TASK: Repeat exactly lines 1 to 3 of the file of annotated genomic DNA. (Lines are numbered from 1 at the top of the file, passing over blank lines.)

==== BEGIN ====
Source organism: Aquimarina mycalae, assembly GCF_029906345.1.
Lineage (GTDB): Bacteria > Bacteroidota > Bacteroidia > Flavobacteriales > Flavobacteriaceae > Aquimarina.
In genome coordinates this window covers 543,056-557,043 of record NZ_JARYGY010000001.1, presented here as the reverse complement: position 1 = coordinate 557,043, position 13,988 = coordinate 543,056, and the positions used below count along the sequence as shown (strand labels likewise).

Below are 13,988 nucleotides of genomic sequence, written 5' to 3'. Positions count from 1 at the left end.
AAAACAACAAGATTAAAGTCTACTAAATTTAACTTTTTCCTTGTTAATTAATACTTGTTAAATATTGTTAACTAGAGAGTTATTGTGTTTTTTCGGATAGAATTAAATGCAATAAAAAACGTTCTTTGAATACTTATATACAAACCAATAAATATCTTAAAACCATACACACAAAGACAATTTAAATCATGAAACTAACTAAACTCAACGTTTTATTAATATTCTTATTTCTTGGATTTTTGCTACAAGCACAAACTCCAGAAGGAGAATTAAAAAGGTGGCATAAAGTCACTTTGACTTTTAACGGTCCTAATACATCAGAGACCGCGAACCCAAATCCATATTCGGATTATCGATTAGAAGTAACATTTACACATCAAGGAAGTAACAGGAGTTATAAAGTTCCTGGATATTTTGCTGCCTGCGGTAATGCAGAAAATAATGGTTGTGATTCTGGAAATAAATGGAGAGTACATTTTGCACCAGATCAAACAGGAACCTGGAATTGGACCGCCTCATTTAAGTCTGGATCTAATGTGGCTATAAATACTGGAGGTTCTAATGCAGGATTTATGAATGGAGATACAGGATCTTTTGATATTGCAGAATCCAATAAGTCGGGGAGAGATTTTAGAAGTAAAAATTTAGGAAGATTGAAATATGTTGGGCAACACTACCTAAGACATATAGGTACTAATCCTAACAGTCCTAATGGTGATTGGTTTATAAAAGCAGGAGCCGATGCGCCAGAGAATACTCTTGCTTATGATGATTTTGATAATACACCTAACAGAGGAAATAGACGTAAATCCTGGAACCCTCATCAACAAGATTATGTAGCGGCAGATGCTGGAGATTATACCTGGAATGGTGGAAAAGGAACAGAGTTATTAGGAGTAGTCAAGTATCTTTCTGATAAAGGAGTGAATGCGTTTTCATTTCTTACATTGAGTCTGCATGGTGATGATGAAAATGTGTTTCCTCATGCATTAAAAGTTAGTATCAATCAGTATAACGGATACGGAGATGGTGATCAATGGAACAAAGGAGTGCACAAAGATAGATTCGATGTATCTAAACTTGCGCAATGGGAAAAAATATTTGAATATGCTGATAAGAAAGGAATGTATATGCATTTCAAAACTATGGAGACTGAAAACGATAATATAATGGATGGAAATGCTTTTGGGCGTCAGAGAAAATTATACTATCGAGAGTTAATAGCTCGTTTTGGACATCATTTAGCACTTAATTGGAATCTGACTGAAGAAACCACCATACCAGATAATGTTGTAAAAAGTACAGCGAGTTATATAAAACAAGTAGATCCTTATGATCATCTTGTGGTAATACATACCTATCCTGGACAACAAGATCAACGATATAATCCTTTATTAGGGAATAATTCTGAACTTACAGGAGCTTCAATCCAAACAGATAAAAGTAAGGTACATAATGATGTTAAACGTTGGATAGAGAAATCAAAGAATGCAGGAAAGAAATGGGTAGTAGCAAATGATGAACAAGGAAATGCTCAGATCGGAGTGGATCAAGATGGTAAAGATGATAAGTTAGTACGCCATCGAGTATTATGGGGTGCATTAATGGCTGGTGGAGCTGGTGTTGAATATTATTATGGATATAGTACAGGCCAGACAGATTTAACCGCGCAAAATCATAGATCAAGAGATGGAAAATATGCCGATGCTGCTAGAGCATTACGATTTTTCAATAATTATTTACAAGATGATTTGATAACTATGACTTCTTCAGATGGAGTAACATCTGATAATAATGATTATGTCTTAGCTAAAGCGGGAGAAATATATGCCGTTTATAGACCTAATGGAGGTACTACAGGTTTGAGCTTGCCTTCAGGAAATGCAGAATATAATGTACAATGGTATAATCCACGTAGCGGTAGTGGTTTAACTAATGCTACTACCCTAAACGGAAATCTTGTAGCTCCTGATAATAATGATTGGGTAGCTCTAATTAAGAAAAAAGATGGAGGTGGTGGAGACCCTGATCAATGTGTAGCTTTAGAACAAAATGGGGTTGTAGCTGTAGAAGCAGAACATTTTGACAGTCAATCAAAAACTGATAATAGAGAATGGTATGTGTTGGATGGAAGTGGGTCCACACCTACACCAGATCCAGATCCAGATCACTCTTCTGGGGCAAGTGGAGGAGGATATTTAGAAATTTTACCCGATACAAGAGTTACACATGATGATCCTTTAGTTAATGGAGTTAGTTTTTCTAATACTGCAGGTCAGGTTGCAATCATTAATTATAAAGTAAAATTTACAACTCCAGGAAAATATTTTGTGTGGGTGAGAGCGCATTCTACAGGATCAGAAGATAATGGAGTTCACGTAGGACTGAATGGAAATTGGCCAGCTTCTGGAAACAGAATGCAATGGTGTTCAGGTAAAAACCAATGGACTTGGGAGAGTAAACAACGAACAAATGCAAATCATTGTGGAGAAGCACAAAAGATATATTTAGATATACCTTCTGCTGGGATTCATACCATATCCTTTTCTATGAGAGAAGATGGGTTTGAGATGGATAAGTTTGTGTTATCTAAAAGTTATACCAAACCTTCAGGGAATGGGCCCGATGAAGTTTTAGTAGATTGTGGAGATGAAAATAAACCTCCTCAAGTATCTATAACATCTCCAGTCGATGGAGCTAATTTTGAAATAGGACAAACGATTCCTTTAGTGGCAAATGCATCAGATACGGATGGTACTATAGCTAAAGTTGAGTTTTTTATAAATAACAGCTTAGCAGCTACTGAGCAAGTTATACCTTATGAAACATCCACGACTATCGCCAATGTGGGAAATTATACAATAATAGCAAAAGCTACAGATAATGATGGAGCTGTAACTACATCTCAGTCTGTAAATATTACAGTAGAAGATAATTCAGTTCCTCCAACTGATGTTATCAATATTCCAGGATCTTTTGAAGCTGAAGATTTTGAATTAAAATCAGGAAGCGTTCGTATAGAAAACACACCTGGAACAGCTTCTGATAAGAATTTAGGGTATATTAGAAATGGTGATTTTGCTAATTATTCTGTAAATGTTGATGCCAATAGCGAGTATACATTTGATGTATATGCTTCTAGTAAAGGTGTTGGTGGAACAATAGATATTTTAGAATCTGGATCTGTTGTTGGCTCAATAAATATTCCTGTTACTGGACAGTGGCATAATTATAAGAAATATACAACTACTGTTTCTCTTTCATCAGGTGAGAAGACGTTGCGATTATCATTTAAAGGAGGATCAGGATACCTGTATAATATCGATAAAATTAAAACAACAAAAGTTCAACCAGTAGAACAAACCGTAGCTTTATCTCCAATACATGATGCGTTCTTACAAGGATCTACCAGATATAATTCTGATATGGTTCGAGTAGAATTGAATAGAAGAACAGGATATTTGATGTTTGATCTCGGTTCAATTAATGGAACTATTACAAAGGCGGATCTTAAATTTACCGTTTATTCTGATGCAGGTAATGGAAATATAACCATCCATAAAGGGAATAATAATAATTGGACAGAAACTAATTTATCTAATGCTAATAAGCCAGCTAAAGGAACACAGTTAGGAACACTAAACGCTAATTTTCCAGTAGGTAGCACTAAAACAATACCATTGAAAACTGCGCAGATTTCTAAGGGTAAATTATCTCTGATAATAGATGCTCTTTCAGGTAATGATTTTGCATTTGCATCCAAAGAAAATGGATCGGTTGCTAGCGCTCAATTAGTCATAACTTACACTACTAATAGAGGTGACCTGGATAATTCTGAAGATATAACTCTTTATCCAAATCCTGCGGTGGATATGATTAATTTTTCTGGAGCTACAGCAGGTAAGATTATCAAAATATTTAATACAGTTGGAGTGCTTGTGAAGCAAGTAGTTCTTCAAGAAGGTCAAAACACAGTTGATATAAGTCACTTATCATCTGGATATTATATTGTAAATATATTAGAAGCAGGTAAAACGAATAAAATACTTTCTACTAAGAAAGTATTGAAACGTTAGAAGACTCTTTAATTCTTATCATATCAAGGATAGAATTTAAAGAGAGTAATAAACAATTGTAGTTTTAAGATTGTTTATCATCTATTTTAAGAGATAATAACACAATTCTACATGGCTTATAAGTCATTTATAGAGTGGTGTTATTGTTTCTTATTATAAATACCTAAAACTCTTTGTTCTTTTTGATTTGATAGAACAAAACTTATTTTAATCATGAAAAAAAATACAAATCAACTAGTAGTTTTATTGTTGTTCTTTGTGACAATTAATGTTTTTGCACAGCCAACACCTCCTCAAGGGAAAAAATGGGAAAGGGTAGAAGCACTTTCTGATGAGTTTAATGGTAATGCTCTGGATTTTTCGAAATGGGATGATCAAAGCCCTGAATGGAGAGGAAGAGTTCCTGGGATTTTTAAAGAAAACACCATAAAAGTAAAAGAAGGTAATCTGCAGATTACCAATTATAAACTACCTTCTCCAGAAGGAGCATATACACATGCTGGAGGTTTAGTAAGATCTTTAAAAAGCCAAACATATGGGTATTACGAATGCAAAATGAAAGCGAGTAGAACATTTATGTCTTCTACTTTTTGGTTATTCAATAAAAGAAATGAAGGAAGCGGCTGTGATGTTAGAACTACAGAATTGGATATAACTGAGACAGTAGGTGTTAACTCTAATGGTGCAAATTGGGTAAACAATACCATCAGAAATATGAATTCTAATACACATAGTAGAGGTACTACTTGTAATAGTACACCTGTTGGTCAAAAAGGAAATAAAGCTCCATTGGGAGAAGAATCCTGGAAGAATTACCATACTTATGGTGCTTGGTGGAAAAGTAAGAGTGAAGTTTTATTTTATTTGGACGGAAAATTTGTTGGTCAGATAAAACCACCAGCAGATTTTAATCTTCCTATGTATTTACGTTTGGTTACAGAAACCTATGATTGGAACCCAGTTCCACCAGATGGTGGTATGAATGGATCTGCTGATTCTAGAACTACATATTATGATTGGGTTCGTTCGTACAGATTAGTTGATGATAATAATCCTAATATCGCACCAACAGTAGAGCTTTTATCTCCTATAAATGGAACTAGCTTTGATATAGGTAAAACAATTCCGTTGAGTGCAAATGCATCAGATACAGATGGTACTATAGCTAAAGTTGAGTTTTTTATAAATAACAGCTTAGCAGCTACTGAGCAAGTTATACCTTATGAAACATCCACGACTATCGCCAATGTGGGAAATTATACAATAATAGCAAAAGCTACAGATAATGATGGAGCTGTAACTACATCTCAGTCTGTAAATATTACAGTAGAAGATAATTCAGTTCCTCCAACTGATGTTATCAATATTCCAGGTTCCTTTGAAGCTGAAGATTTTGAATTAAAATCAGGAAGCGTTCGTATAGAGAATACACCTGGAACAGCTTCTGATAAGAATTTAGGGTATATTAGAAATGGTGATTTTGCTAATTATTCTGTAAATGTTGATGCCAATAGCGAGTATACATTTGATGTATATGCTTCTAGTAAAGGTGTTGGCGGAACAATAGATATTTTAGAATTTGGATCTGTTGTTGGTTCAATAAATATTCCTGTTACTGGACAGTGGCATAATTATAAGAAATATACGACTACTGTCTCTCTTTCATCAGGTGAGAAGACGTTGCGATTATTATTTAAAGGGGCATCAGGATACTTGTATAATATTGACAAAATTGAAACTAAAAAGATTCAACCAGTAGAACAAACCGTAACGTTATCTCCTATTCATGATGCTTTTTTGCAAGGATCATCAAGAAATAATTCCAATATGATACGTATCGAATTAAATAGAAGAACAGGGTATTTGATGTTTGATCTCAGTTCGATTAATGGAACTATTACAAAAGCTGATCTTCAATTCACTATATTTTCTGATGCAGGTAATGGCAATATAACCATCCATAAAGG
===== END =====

Source organism: Aquimarina mycalae, assembly GCF_029906345.1.
Lineage (GTDB): Bacteria > Bacteroidota > Bacteroidia > Flavobacteriales > Flavobacteriaceae > Aquimarina.
In genome coordinates this window covers 543,056-557,043 of record NZ_JARYGY010000001.1, presented here as the reverse complement: position 1 = coordinate 557,043, position 13,988 = coordinate 543,056, and the positions used below count along the sequence as shown (strand labels likewise).